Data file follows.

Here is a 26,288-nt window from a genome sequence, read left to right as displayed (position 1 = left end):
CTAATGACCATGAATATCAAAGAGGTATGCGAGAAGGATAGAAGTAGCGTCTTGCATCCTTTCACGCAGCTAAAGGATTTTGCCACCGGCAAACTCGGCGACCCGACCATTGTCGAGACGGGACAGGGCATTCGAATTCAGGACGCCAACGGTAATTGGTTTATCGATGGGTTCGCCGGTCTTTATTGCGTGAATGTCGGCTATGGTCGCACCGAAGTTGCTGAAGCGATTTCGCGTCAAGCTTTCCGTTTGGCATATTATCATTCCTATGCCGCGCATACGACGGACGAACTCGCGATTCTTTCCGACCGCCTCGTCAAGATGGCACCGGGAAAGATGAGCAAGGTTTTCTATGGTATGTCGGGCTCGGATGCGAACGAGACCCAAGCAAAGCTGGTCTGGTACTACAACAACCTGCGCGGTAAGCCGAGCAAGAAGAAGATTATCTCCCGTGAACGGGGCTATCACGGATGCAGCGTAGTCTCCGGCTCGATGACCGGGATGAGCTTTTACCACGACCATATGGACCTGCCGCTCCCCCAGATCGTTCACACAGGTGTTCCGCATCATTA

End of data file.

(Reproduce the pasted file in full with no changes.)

Here is a 26,288-nt window from a genome sequence, read left to right as displayed (position 1 = left end):
CTAATGACCATGAATATCAAAGAGGTATGCGAGAAGGATAGAAGTAGCGTCTTGCATCCTTTCACGCAGCTAAAGGATTTTGCCACCGGCAAACTCGGCGACCCGACCATTGTCGAGACGGGACAGGGCATTCGAATTCAGGACGCCAACGGTAATTGGTTTATCGATGGGTTCGCCGGTCTTTATTGCGTGAATGTCGGCTATGGTCGCACCGAAGTTGCTGAAGCGATTTCGCGTCAAGCTTTCCGTTTGGCATATTATCATTCCTATGCCGCGCATACGACGGACGAACTCGCGATTCTTTCCGACCGCCTCGTCAAGATGGCACCGGGAAAGATGAGCAAGGTTTTCTATGGTATGTCGGGCTCGGATGCGAACGAGACCCAAGCAAAGCTGGTCTGGTACTACAACAACCTGCGCGGTAAGCCGAGCAAGAAGAAGATTATCTCCCGTGAACGGGGCTATCACGGATGCAGCGTAGTCTCCGGCTCGATGACCGGGATGAGCTTTTACCACGACCATATGGACCTGCCGCTCCCCCAGATCGTTCACACAGGTGTTCCGCATCATTA